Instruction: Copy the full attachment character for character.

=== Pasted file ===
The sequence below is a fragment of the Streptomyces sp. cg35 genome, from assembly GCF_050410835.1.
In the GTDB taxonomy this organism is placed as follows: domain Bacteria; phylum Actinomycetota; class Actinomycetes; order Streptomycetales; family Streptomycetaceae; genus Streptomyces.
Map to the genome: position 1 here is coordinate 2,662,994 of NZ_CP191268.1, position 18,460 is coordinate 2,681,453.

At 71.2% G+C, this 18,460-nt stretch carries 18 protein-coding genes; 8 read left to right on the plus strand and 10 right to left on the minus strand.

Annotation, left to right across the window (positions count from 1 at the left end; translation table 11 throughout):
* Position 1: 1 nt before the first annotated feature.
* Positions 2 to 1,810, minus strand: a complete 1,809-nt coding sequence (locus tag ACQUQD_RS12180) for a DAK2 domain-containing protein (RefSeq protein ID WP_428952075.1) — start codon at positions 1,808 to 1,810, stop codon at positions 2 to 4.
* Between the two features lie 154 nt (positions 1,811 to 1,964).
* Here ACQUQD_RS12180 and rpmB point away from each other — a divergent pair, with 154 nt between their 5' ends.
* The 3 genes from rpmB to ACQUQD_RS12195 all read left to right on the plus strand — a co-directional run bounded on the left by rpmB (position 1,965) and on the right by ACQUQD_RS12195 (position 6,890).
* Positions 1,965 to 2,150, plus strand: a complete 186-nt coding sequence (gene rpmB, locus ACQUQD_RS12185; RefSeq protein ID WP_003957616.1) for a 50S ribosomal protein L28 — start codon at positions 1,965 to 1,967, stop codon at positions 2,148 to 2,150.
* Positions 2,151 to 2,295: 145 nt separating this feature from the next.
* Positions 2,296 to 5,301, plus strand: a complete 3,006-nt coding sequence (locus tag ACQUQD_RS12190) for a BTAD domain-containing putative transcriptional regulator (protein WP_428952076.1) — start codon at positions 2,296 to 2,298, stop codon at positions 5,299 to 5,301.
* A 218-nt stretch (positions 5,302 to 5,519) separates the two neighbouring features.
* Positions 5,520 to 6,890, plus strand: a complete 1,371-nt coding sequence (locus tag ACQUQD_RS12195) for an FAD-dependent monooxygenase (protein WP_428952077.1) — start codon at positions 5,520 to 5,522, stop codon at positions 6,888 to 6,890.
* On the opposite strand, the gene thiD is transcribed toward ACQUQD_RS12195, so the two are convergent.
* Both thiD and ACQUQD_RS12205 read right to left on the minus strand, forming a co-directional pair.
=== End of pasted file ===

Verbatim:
The sequence below is a fragment of the Streptomyces sp. cg35 genome, from assembly GCF_050410835.1.
In the GTDB taxonomy this organism is placed as follows: domain Bacteria; phylum Actinomycetota; class Actinomycetes; order Streptomycetales; family Streptomycetaceae; genus Streptomyces.
Map to the genome: position 1 here is coordinate 2,662,994 of NZ_CP191268.1, position 18,460 is coordinate 2,681,453.

At 71.2% G+C, this 18,460-nt stretch carries 18 protein-coding genes; 8 read left to right on the plus strand and 10 right to left on the minus strand.

Annotation, left to right across the window (positions count from 1 at the left end; translation table 11 throughout):
* Position 1: 1 nt before the first annotated feature.
* Positions 2 to 1,810, minus strand: a complete 1,809-nt coding sequence (locus tag ACQUQD_RS12180) for a DAK2 domain-containing protein (RefSeq protein ID WP_428952075.1) — start codon at positions 1,808 to 1,810, stop codon at positions 2 to 4.
* Between the two features lie 154 nt (positions 1,811 to 1,964).
* Here ACQUQD_RS12180 and rpmB point away from each other — a divergent pair, with 154 nt between their 5' ends.
* The 3 genes from rpmB to ACQUQD_RS12195 all read left to right on the plus strand — a co-directional run bounded on the left by rpmB (position 1,965) and on the right by ACQUQD_RS12195 (position 6,890).
* Positions 1,965 to 2,150, plus strand: a complete 186-nt coding sequence (gene rpmB, locus ACQUQD_RS12185; RefSeq protein ID WP_003957616.1) for a 50S ribosomal protein L28 — start codon at positions 1,965 to 1,967, stop codon at positions 2,148 to 2,150.
* Positions 2,151 to 2,295: 145 nt separating this feature from the next.
* Positions 2,296 to 5,301, plus strand: a complete 3,006-nt coding sequence (locus tag ACQUQD_RS12190) for a BTAD domain-containing putative transcriptional regulator (protein WP_428952076.1) — start codon at positions 2,296 to 2,298, stop codon at positions 5,299 to 5,301.
* A 218-nt stretch (positions 5,302 to 5,519) separates the two neighbouring features.
* Positions 5,520 to 6,890, plus strand: a complete 1,371-nt coding sequence (locus tag ACQUQD_RS12195) for an FAD-dependent monooxygenase (protein WP_428952077.1) — start codon at positions 5,520 to 5,522, stop codon at positions 6,888 to 6,890.
* On the opposite strand, the gene thiD is transcribed toward ACQUQD_RS12195, so the two are convergent.
* Both thiD and ACQUQD_RS12205 read right to left on the minus strand, forming a co-directional pair.